Friday, July 24, 2009

Smoked Doppelsticke - A True Adambier

With our Bourbon Barrel Wee Heavy getting close to its boozy/oaky destination the barrel crew set about deciding what would be next into the barrel. Plenty of ideas were thrown around, but something close to an Adambier was decided on, but we wanted to do something closer to the German origin of the style than Hair of the Dog's Adam (which I was happy about since I had just brewed a clone of it).


We decided to make the beer based on a sort of amped up Alt called a doppelsticke (literally double secret). The group decided on a base of German Munich malt, with some of the same smoked malt that is used in Bamburg Rauchbier, along with some Caramunich and Carafa for sweetness and color. A solid bittering hop addition with no late boil additions (any hop aroma would fade long before it climbed out of the wood we conjectured). Fermentation was by German Ale yeast, which is clean, but accents the malt more than clean American Ale yeast.

Sadly after most of us had already brewed the new batch, the wee heavy started tasting a bit fruity.... then a bit funky... then a pellicle appeared. I think the big oud bruin (as we are now calling it) has a good chance to turn into a tasty beer in a year or so, but that left us without a home for the Smoked Doppelsticke. After a few fruitless calls to local distilleries we decided to each take our portions and bottle them with or without oak as we say fit. Mine is still cold conditioning at the time being without any oak at this point (I'll decide what I want to do with it after it has a bit more time to mellow, right now it is pretty clear, pleasantly smoky, and very malty).


Double Secret Probation

Recipe Specifics (All-Grain)
----------------
Batch Size (Gal): 5.25
Total Grain (Lbs): 15.75
Anticipated OG: 1.088
Anticipated SRM: 22.1
Anticipated IBU: 48.4
Brewhouse Efficiency: 80 %
Wort Boil Time: 120 Minutes

Grain
------
12.00 lbs. German Munich Malt
3.00 lbs. Rauchmalt (German Beechwood Smoked Malt)
0.50 lbs. CaraMunich Malt
0.25 lbs. Carafa Special II

Hops
-----
2.00 oz. Galena @ 60 min.

Extras
-------
1.00 Whirlfloc @ 15 Min.(boil)
0.25 Tsp Yeast Nutrient @ 15 Min.(boil)

Yeast
------
White Labs WLP011 European Ale

Water Profile
-------------
Washington DC

Mash Schedule
-------------
560 min @ 155

Notes
-----
Brewed 6/05/09 by myself

Started an all-night mash ~9:30 PM.

Picked up the sparge with 180 degree water 12 hours later. Really slow runoff. Pre-boil gravity 1.068, much higher than I expected.

Chilled to 75, gave 60 seconds of O2, then racked onto the yeast cake from the Oat Pale Ale. I would have liked to get it cooler, but my ground water was at 72. Placed into the freezer set to 60, put a blowoff tube on.

6/26/09 Racked to secondary, temperature left at 60, gravity down to 1.018 (79% AA, 9.2% ABV). Better attenuation than I expected, I assume the overnight mash gets the credit for that.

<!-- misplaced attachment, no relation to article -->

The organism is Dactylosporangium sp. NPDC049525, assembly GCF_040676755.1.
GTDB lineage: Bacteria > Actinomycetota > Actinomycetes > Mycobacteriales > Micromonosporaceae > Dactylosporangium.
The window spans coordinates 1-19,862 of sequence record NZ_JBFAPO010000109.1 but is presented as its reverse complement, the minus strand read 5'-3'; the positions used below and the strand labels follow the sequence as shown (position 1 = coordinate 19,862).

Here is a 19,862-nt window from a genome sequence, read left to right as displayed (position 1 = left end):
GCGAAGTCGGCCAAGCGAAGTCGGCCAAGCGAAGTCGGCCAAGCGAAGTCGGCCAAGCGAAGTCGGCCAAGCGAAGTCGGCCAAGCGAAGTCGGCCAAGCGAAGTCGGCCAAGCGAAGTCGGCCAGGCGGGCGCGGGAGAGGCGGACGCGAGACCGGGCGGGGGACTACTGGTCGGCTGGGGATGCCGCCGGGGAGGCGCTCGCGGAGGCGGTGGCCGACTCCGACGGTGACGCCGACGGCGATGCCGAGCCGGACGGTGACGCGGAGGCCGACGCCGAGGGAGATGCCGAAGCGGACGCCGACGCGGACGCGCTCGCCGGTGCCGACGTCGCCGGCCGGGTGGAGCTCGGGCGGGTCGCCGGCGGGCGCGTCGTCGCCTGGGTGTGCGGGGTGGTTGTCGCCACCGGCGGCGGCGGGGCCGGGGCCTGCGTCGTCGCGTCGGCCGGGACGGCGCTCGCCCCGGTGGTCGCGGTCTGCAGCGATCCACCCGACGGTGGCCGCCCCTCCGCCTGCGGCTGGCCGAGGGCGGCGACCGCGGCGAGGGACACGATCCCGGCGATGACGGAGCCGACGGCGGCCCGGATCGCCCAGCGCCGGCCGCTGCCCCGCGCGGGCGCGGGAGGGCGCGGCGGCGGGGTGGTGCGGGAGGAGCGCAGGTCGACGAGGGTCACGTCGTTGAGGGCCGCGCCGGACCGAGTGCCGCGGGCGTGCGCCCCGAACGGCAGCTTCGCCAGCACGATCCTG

7/15/09 Dropped temp to 50 to help it clear.

8/9/09 Bottled with 3.375 oz of table sugar. Aiming for 2.5 volumes of CO2. 3 bottles got bourbon soaked oak cubes that had sat in grade B maple syrup for a few days (something like Founders Canadian Breakfast Stout)

11/12/09 First tasting, doing well, nice smoke character, good balance.

1/05/11 Still doing well, the smoke has fallen off a bit, but it is still vibrant.

11 comments:

hamachi said...

do you maintain the temps during your overnight mash? or just let it sit in your cooler (or whatever you use).

The Mad Fermentationist (Mike) said...

A full cooler maintains temperatures surprisingly well. To further boost heat retention you can place a sleeping bag over the mash tun for insulation. Most of the conversion is completed in the first hour or so, so even if it falls off 10-15 degrees after that it isn't a big deal.

Owd Müller said...

Whats the gain from an overnight mash? Is there more flavor extraction from the malt or are you just splitting up the brew day?

The Mad Fermentationist (Mike) said...

I forget exactly what it was, but I remember having something to do that afternoon, so I wanted to shave down the brew day as much as possible. Although it certainly seemed to help my efficiency as well.

Anonymous said...

I tasted mine, and quite frankly, I don't like it....yet. LEt's see how it tastes in a few months. Did you enjoy yours?

Zach

The Mad Fermentationist (Mike) said...

I think mine is pretty tasty, good balance of smoke and Munich, but it could certainly use some more time. Scott is bringing some of his (carbed) to BURP today, so I'll let you know how that is. His stalled around 1.030, so he added some US-05 and that dropped it another 15 points, he thinks it is a bit too thin.

Dan said...

I plan on bottling mine this Wednesday. I'm not thrilled with the flavor, and I think 011 is to blame. The smoke seems stronger in Mike's. I'm interested in doing a side by side with everyone's once they're all bottled/kegged/conditioned.

Scott said...

Mike, you tasted mine on Saturday. It tasted better on Sunday after it fully carbonated. Smokiness is really mellow, almost no hints in the aroma. A nice malt forward beer. The full carbonation added to the body of the beer which I thought was a bit thin at first.

Scott said...

I've done one overnight mash. Lost only 8-10 degrees over 12+ hrs and had an efficiency increase around 10 pts.

fermentus said...

I have heard you can get some undesired tannin extraction from long mashes. Have you noticed any off flavors from the extended mash?

The Mad Fermentationist (Mike) said...

No issue for long mashes re: tannins in my experience. It may just be that I tend to do bigger beers though. Sorry I took a year to respond to that one...

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